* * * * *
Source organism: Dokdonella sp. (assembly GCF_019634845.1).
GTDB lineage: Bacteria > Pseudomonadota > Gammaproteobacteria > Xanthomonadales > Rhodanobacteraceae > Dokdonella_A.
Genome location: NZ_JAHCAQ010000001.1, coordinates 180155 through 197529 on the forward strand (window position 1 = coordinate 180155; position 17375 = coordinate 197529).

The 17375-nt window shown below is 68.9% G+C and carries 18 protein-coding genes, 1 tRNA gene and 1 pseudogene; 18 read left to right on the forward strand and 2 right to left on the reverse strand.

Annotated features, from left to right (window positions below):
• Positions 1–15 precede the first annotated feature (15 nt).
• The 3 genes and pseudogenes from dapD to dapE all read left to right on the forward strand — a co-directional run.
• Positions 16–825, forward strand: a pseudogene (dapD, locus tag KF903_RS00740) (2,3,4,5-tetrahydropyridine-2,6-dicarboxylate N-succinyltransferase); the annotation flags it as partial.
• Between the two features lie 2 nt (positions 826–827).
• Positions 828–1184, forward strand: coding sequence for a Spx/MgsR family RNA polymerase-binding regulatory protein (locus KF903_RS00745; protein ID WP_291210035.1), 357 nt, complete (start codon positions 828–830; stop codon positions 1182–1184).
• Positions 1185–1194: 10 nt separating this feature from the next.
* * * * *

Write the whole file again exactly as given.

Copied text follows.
Source organism: Dokdonella sp. (assembly GCF_019634845.1).
GTDB lineage: Bacteria > Pseudomonadota > Gammaproteobacteria > Xanthomonadales > Rhodanobacteraceae > Dokdonella_A.
Genome location: NZ_JAHCAQ010000001.1, coordinates 180155 through 197529 on the forward strand (window position 1 = coordinate 180155; position 17375 = coordinate 197529).

The 17375-nt window shown below is 68.9% G+C and carries 18 protein-coding genes, 1 tRNA gene and 1 pseudogene; 18 read left to right on the forward strand and 2 right to left on the reverse strand.

Annotated features, from left to right (window positions below):
• Positions 1–15 precede the first annotated feature (15 nt).
• The 3 genes and pseudogenes from dapD to dapE all read left to right on the forward strand — a co-directional run.
• Positions 16–825, forward strand: a pseudogene (dapD, locus tag KF903_RS00740) (2,3,4,5-tetrahydropyridine-2,6-dicarboxylate N-succinyltransferase); the annotation flags it as partial.
• Between the two features lie 2 nt (positions 826–827).
• Positions 828–1184, forward strand: coding sequence for a Spx/MgsR family RNA polymerase-binding regulatory protein (locus KF903_RS00745; protein ID WP_291210035.1), 357 nt, complete (start codon positions 828–830; stop codon positions 1182–1184).
• Positions 1185–1194: 10 nt separating this feature from the next.